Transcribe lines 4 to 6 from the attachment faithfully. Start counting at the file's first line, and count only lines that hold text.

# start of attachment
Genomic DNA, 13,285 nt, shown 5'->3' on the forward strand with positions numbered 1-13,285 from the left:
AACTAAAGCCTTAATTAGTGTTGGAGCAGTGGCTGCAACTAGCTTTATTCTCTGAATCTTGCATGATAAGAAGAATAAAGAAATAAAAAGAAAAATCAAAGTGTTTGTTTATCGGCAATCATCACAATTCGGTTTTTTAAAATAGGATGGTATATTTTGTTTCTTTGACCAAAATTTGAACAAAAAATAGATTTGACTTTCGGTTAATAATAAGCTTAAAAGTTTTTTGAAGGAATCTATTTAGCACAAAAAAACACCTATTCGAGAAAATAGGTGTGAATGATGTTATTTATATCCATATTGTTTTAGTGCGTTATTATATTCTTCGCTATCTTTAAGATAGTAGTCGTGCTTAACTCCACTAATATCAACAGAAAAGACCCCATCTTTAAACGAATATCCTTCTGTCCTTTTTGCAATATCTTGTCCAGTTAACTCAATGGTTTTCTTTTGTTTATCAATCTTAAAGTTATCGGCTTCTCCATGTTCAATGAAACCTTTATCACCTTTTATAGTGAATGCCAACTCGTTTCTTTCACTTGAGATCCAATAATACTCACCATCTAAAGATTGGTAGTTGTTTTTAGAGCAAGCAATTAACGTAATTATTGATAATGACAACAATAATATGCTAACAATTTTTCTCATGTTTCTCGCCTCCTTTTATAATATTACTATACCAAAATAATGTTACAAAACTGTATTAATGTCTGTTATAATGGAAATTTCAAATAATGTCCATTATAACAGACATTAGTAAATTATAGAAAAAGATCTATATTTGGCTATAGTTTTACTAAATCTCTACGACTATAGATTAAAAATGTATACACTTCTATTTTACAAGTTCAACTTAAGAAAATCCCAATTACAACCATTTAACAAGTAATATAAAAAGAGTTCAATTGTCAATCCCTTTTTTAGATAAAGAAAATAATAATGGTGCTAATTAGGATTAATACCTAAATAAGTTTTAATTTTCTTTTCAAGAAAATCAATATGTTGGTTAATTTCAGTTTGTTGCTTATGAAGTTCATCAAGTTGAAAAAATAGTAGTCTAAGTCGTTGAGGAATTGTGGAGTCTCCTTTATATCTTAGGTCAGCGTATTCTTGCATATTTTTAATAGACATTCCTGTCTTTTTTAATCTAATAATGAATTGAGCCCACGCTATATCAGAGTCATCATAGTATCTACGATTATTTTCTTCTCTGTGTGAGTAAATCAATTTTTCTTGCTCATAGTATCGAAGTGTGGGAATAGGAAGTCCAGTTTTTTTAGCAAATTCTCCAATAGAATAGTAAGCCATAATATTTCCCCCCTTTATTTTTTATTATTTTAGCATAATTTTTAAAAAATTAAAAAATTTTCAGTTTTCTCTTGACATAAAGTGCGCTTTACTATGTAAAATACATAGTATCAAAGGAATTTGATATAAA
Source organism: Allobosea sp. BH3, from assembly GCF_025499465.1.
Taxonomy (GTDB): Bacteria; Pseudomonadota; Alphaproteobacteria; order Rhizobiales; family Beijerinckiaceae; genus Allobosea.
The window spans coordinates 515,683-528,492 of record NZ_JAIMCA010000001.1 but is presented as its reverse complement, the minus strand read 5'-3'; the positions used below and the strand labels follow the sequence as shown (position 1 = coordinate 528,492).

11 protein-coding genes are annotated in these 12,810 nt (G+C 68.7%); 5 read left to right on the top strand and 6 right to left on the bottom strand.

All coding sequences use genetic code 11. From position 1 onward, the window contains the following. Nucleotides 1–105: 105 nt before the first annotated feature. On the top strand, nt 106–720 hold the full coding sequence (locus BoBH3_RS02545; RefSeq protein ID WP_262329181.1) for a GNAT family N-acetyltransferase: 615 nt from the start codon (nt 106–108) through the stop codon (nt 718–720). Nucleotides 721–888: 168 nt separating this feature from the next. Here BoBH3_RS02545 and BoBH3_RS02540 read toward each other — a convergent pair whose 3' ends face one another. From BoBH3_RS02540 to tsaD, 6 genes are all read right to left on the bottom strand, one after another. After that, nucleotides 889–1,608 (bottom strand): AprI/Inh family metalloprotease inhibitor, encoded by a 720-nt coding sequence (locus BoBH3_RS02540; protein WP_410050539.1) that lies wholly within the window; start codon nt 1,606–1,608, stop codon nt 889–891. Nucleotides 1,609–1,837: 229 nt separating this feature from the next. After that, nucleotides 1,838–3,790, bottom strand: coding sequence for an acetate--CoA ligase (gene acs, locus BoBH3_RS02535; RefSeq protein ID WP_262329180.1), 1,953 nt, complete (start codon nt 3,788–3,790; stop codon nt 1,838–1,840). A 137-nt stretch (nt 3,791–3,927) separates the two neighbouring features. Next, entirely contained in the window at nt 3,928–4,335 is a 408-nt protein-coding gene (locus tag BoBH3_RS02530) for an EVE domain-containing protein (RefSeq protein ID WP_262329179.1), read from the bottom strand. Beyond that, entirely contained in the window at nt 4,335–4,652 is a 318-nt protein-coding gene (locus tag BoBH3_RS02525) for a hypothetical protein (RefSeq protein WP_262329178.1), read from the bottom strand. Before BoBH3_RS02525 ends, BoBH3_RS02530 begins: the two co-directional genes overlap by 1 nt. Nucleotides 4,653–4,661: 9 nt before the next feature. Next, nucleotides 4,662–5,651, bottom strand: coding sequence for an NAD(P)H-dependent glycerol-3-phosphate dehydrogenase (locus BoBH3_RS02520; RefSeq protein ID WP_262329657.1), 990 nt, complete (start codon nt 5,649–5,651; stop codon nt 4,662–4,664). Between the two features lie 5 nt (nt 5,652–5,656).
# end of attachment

Taxonomy (GTDB): Bacteria; Pseudomonadota; Alphaproteobacteria; order Rhizobiales; family Beijerinckiaceae; genus Allobosea.
The window spans coordinates 515,683-528,492 of record NZ_JAIMCA010000001.1 but is presented as its reverse complement, the minus strand read 5'-3'; the positions used below and the strand labels follow the sequence as shown (position 1 = coordinate 528,492).

11 protein-coding genes are annotated in these 12,810 nt (G+C 68.7%); 5 read left to right on the top strand and 6 right to left on the bottom strand.